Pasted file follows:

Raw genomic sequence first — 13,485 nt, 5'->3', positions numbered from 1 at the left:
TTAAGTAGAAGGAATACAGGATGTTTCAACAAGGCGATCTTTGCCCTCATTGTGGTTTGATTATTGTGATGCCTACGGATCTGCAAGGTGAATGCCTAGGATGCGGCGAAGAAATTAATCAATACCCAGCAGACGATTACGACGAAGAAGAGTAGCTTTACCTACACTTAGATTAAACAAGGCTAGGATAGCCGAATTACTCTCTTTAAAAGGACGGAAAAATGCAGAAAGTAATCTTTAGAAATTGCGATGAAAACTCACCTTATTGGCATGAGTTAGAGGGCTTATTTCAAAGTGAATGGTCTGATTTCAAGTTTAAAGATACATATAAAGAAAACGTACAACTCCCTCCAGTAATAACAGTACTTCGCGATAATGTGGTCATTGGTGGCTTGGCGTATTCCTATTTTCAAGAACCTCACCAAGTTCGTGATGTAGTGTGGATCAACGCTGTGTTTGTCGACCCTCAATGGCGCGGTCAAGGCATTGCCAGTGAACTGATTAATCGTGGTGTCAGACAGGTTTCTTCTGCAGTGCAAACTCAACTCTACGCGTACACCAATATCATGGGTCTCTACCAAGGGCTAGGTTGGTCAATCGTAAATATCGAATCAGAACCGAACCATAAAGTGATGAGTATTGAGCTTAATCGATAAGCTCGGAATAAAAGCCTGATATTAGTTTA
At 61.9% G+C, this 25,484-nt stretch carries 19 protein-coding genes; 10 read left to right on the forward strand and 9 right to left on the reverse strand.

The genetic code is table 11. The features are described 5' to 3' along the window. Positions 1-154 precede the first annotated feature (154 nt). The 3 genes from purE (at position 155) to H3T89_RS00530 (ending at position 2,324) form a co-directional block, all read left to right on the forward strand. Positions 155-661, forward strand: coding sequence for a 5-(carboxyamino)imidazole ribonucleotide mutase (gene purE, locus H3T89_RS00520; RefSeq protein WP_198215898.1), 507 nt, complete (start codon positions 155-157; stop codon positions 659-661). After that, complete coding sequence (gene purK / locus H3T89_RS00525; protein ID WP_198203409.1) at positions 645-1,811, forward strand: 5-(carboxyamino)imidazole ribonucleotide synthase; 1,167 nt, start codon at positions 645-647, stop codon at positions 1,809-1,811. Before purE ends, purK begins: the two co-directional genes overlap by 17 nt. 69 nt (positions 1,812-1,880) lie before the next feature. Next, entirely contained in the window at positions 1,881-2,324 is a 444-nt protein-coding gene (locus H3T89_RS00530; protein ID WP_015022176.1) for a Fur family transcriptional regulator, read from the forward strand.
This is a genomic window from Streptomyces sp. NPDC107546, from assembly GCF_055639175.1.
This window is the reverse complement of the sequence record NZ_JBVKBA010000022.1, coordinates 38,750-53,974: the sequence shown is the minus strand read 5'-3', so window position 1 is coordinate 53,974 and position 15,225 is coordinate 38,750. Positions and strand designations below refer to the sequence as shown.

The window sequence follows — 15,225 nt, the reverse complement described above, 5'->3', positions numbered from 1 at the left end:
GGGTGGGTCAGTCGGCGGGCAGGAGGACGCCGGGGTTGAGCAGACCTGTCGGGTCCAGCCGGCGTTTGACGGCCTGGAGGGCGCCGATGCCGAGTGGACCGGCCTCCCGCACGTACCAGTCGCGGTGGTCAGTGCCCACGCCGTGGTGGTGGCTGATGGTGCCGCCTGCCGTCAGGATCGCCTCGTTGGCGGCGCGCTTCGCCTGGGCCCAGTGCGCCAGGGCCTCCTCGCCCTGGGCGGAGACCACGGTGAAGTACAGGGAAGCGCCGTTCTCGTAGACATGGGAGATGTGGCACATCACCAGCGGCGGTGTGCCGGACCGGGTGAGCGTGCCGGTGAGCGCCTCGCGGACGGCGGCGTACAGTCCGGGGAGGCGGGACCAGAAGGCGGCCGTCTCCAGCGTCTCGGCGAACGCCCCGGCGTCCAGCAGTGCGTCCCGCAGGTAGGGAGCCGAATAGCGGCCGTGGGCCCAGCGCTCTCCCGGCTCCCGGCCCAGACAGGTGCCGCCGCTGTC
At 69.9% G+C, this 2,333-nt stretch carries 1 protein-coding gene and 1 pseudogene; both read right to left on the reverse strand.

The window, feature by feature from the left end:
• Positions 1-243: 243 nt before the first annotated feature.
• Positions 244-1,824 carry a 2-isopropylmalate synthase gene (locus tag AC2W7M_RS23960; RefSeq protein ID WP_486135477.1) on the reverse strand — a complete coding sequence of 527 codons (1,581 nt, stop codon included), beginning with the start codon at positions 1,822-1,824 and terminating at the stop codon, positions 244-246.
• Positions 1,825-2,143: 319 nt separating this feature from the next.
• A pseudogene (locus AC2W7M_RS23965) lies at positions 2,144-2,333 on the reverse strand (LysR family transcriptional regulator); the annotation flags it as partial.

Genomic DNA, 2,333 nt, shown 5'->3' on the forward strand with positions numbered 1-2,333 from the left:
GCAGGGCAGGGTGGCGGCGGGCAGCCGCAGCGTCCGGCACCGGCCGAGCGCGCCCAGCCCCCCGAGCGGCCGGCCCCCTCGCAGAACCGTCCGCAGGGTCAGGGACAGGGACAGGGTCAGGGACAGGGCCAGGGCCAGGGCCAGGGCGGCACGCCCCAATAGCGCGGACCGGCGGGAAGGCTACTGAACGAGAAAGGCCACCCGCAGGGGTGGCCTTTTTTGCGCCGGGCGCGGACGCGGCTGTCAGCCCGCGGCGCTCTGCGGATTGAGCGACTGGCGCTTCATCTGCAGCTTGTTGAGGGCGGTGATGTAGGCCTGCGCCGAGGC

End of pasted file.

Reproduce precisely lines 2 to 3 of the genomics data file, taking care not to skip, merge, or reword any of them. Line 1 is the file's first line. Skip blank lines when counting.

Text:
TTAAGTAGAAGGAATACAGGATGTTTCAACAAGGCGATCTTTGCCCTCATTGTGGTTTGATTATTGTGATGCCTACGGATCTGCAAGGTGAATGCCTAGGATGCGGCGAAGAAATTAATCAATACCCAGCAGACGATTACGACGAAGAAGAGTAGCTTTACCTACACTTAGATTAAACAAGGCTAGGATAGCCGAATTACTCTCTTTAAAAGGACGGAAAAATGCAGAAAGTAATCTTTAGAAATTGCGATGAAAACTCACCTTATTGGCATGAGTTAGAGGGCTTATTTCAAAGTGAATGGTCTGATTTCAAGTTTAAAGATACATATAAAGAAAACGTACAACTCCCTCCAGTAATAACAGTACTTCGCGATAATGTGGTCATTGGTGGCTTGGCGTATTCCTATTTTCAAGAACCTCACCAAGTTCGTGATGTAGTGTGGATCAACGCTGTGTTTGTCGACCCTCAATGGCGCGGTCAAGGCATTGCCAGTGAACTGATTAATCGTGGTGTCAGACAGGTTTCTTCTGCAGTGCAAACTCAACTCTACGCGTACACCAATATCATGGGTCTCTACCAAGGGCTAGGTTGGTCAATCGTAAATATCGAATCAGAACCGAACCATAAAGTGATGAGTATTGAGCTTAATCGATAAGCTCGGAATAAAAGCCTGATATTAGTTTA
At 61.9% G+C, this 25,484-nt stretch carries 19 protein-coding genes; 10 read left to right on the forward strand and 9 right to left on the reverse strand.